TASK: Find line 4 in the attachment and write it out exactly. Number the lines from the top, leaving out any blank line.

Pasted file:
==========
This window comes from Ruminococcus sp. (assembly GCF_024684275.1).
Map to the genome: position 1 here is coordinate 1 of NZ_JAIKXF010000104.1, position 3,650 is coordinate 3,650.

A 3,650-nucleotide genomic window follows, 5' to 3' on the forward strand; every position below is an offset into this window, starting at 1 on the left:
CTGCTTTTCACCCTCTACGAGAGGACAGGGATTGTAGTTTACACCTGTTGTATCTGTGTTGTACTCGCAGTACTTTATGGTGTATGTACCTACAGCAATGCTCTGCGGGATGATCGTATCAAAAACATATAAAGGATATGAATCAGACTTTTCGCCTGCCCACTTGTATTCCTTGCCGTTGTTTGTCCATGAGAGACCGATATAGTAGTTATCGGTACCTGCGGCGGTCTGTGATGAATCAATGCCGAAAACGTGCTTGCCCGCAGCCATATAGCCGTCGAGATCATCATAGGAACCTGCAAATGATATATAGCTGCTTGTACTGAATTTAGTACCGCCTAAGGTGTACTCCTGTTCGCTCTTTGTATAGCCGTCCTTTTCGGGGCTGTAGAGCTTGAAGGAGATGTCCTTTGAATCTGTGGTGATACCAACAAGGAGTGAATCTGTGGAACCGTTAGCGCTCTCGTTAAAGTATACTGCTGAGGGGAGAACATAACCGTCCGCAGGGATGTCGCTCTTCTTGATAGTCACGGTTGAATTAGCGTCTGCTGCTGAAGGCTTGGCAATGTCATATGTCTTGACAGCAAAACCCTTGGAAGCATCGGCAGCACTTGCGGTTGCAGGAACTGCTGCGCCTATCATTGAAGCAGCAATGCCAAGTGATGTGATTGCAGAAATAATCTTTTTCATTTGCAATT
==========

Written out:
CTGCTTTTCACCCTCTACGAGAGGACAGGGATTGTAGTTTACACCTGTTGTATCTGTGTTGTACTCGCAGTACTTTATGGTGTATGTACCTACAGCAATGCTCTGCGGGATGATCGTATCAAAAACATATAAAGGATATGAATCAGACTTTTCGCCTGCCCACTTGTATTCCTTGCCGTTGTTTGTCCATGAGAGACCGATATAGTAGTTATCGGTACCTGCGGCGGTCTGTGATGAATCAATGCCGAAAACGTGCTTGCCCGCAGCCATATAGCCGTCGAGATCATCATAGGAACCTGCAAATGATATATAGCTGCTTGTACTGAATTTAGTACCGCCTAAGGTGTACTCCTGTTCGCTCTTTGTATAGCCGTCCTTTTCGGGGCTGTAGAGCTTGAAGGAGATGTCCTTTGAATCTGTGGTGATACCAACAAGGAGTGAATCTGTGGAACCGTTAGCGCTCTCGTTAAAGTATACTGCTGAGGGGAGAACATAACCGTCCGCAGGGATGTCGCTCTTCTTGATAGTCACGGTTGAATTAGCGTCTGCTGCTGAAGGCTTGGCAATGTCATATGTCTTGACAGCAAAACCCTTGGAAGCATCGGCAGCACTTGCGGTTGCAGGAACTGCTGCGCCTATCATTGAAGCAGCAATGCCAAGTGATGTGATTGCAGAAATAATCTTTTTCATTTGCAATT